Pubdate: Tue, 15 Mar 2016
Source: Toronto Star (CN ON)
Copyright: 2016 The Toronto Star
Author: Howard Ovens
Note: Howard Ovens is chief of the Department of Emergency Medicine 
at Mount Sinai Hospital, and Toronto Central Local Health Integration 
Network and Ontario Expert Lead for Emergency Medicine.
Page: A11
Bookmark: (Supervised Injection Sites)


I've been an emergency physician in downtown Toronto for more than 30 
years, and I regularly see patients with health problems related to 
the injection of illicit drugs. The problems might be caused by the 
drug itself, such as an overdose, but often the woes I see are caused 
by the use of dirty or shared needles. These include abscesses, heart 
damage, and viral infections such as hepatitis C or HIV.

These complications not only make users ill, they also cost a lot of 
money and health-care resources to treat; and they pose a danger to 
others by furthering the spread of infectious diseases.

These issues make injection drug use a public-health problem that 
affects us all. And they are why we as a community should support the 
development of supervised injection services in Toronto, as our 
city's medical officer of health recommended this week.

For years, many people have worried about how best to deal with 
illicit drug use. Criminalizing drugs to prevent their distribution 
has failed. Increasing the policing of areas where drug users 
congregate has been unsuccessful in reducing drug use and its 
resultant ills. It became clear that other strategies were needed to 
reduce the social and economic consequences of drug use, regardless 
of whether we were reducing drug use itself.

Providing clean needles was the first step. Many cities have needle 
exchange programs where intravenous drug users can get clean needles, 
no questions asked. Toronto has such a program, and it gives out 1.9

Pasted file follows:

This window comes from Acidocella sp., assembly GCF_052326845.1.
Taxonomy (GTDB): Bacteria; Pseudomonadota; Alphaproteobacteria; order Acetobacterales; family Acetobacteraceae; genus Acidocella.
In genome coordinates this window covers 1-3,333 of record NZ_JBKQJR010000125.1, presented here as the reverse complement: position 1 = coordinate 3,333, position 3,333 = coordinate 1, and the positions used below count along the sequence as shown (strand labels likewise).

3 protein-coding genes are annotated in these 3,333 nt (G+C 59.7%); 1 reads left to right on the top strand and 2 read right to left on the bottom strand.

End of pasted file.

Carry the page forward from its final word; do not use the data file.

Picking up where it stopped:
million clean needles every year.

Other cities have gone further. In Vancouver, a supervised injection 
service called Insite was established a dozen years ago. It does not 
provide drugs; it simply provides a safe place for those who are 
injecting to do so.

The experience in Vancouver is similar to that of dozens of other 
cities - mostly in Europe - where supervised injection services 
exist. There is no increase in drug use or crime. The societal 
problems of drug use - needles discarded in parks, apartment 
stairwells and public washrooms - are substantially reduced. The 
injection of drugs in public spaces is reduced. Emergency department 
visits made by injection drug users are reduced, too.

Individuals who use supervised injection services are less likely to 
suffer from the diseases experienced by other drug users. As well, 
they are offered support and the opportunity to try to end their 
addiction, and some have taken that route. Supervised injection 
services not only do no harm, they are also proven to do good.

These sites have proven to be a cost-effective way to reduce diseases 
associated with drug use. As a physician, I am very much against 
intravenous drug use, and I counsel my patients against it. My hope 
for those who don't take my advice is that they use clean needles and 
inject in a safe location where help is available if they overdose.

Establishing supervised injection services in Toronto is the best 
help we can offer intravenous drug users who won't stop, which is why 
I and many of my colleagues support the applications to permit 
supervised injection services in this city.

Given the proven health, social and economic benefits of these 
services (which even the Supreme Court of Canada recognizes), why 
don't we have more such sites? Somehow this issue has become a moral 
and political concern rather than a public-health one, and to those 
who framed it that way, evidence is irrelevant.

To those who object to supervised injection sites on moral grounds, 
or simply want them in someone else's neighbourhood, let me share a 
few observations from my experience:injection drug users are 
vulnerable and often desperate people, but they are people. They can 
be your brother, sister, child, neighbour, friend or co-worker; you 
probably encounter some every day. Without help they can become sick 
and a drain on society. With just a little help at the right time and 
place, they can survive, be healthy and lead meaningful lives.

To me the moral case for supervised injection services is just as 
compelling as the health and economic ones. As Pearl S. Buck wrote, 
"the test of a civilization is in the way that it cares for its 
helpless members." Supporting the development of supervised injection 
services is an opportunity for Toronto to show it cares for all its citizens.
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MAP posted-by: Jay Bergstrom